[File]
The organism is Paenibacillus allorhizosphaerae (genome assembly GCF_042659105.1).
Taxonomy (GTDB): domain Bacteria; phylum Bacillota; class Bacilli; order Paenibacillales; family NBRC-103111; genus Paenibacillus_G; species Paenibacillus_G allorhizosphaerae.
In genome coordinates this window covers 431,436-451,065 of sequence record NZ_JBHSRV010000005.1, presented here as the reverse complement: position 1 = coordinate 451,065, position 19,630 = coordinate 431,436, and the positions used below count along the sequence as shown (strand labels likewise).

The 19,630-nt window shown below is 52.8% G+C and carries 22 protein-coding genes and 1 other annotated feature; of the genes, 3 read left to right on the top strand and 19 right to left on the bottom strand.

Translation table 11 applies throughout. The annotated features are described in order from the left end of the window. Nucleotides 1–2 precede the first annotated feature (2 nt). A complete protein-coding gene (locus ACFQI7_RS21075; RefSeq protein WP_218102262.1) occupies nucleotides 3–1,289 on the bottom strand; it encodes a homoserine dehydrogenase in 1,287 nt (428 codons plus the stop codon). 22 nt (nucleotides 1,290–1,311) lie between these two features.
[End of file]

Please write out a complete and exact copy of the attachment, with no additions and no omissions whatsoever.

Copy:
The organism is Paenibacillus allorhizosphaerae (genome assembly GCF_042659105.1).
Taxonomy (GTDB): domain Bacteria; phylum Bacillota; class Bacilli; order Paenibacillales; family NBRC-103111; genus Paenibacillus_G; species Paenibacillus_G allorhizosphaerae.
In genome coordinates this window covers 431,436-451,065 of sequence record NZ_JBHSRV010000005.1, presented here as the reverse complement: position 1 = coordinate 451,065, position 19,630 = coordinate 431,436, and the positions used below count along the sequence as shown (strand labels likewise).

The 19,630-nt window shown below is 52.8% G+C and carries 22 protein-coding genes and 1 other annotated feature; of the genes, 3 read left to right on the top strand and 19 right to left on the bottom strand.

Translation table 11 applies throughout. The annotated features are described in order from the left end of the window. Nucleotides 1–2 precede the first annotated feature (2 nt). A complete protein-coding gene (locus ACFQI7_RS21075; RefSeq protein WP_218102262.1) occupies nucleotides 3–1,289 on the bottom strand; it encodes a homoserine dehydrogenase in 1,287 nt (428 codons plus the stop codon). 22 nt (nucleotides 1,290–1,311) lie between these two features.